The Knights of Malta - H. J. A. SireNew Haven & London: Yale University Press, 1994, Hardback in Dust Wrapper.
Condition: Very Good — in Very Good Dust Wrapper. Gently faded at the spine of the dust wrapper. Previous owners' name & date to the first blank.
Includes: Black & white photographs; Colour photographs; Maps; Tables; 2-column text; Appendices (2);
From the cover: “This is the most complete history in any language of the Order of St John, or Knights Hospitaller, successively known as the Knights of Rhodes and of Malta. Founded in eleventh-century Jerusalem, the Order has played an important military, religious and political role over succeeding centuries.
H.J.A. Sire not only provides a full narrative account, but describes and illustrates the architectural and artistic legacy of the Knights, from Crusader castles in the Holy Land, to the medieval city of Rhodes, the Maltese capital of Valletta, and manors, churches and fortified villages throughout Europe. These, as well as religious art, portraiture and illuminated manuscripts are copiously illustrated, revealing the wealth, culture and longevity of the Order.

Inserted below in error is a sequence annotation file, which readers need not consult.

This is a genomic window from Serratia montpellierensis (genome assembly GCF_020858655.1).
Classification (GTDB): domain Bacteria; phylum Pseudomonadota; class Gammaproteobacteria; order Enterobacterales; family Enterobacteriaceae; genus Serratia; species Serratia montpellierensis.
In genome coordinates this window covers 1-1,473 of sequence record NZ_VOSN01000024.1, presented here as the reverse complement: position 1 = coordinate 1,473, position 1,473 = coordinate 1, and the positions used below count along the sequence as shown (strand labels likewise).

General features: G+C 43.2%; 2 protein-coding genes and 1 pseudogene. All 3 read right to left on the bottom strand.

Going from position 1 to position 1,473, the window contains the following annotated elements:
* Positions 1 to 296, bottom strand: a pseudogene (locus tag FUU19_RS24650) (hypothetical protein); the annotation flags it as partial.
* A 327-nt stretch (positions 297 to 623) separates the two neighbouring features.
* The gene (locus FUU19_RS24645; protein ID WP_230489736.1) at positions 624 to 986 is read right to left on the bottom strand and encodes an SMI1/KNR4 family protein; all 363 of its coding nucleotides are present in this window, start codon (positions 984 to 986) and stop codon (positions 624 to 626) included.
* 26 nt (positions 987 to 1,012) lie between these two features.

This is moreover the first general work to do full justice to the Order’s international character by including a detailed account of its European Priories and the role played by the Knights in the history of their respective countries. It includes chapters on Crac des Chevaliers and other Hospitaller castles of the crusading period, on the career of Grand Master Heredia as a statesman and patron of medieval learning, and on the caring traditions of the Order. The chapter on the Navy of the Knights offers the first rigorous study of the Order’s strategic naval role in the Mediterranean. The final section describes the resurgence of the Order since Napoleon’s conquest of Malta in 1798, and its efforts over two centuries to recover an effective role. It considers the attempt in the 1950s to subject the Order to Vatican control, and its position today, under the first English Grand Master in its history.
With its traditional rights of sovereignty widely recognised, and diplomatic relations established with an increasing number of countries, a modernised Order of over ten thousand Knights continues nine centuries of hospitaller work throughout the world.”